NOGALES, Ariz. (AP) -- The State Department consul assigned to Nogales and Puerto Penasco, Mexico, says the recent travel warning issued by the federal government is not meant to discourage Americans from visiting Mexico.
Chad Cummins said that while some areas of Sonora should be avoided, the State Department is merely advising U.S. citizens to "exercise caution" while visiting the border city of Nogales and the beach resort of Puerto Penasco, also known as Rocky Point.
Exercising caution is the same thing someone does when crossing the street or when going out at night in a big city, Cummins told the Nogales International (http://bit.ly/wyX4rS ).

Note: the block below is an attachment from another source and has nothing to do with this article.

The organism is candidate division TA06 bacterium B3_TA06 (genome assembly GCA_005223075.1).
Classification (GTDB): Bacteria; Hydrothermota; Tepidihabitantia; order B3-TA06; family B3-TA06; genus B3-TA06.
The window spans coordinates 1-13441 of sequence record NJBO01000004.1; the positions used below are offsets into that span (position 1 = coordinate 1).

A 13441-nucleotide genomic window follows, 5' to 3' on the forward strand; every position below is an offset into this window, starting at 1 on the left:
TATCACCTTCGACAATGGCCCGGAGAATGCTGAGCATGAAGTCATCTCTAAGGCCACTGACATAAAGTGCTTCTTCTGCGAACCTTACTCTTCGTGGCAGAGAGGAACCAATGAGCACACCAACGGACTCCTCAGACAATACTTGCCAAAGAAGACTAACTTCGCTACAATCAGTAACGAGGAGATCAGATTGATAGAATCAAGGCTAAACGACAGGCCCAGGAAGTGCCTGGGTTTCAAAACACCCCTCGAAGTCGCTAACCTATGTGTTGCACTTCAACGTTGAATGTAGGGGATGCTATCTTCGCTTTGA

The federal government is not telling people to stay out of Mexico, Cummins said. "That is not the purpose of this travel alert," he said.
Instead, the warning is meant to share the travel rules for consular personnel in Mexico with the general public, and offer a look at conditions on the ground as seen by State Department representatives there, Cummins said.
The travel warning was issued Feb. 8 and expands previous State Department warnings for Mexico to include advisories for all 31 states and the federal district of Mexico City.
The section on Sonora notes that Nogales and Puerto Penasco are the state's major travel destinations in Sonora. It advises Americans to "exercise caution when visiting the coastal town of Puerto Penasco" and recommends that travelers access the beach town from the border crossing at Lukeville, Ariz.
The new State Department warning tells travelers that "Sonora is a key region in the international drug and human trafficking trades and can be extremely dangerous for travelers."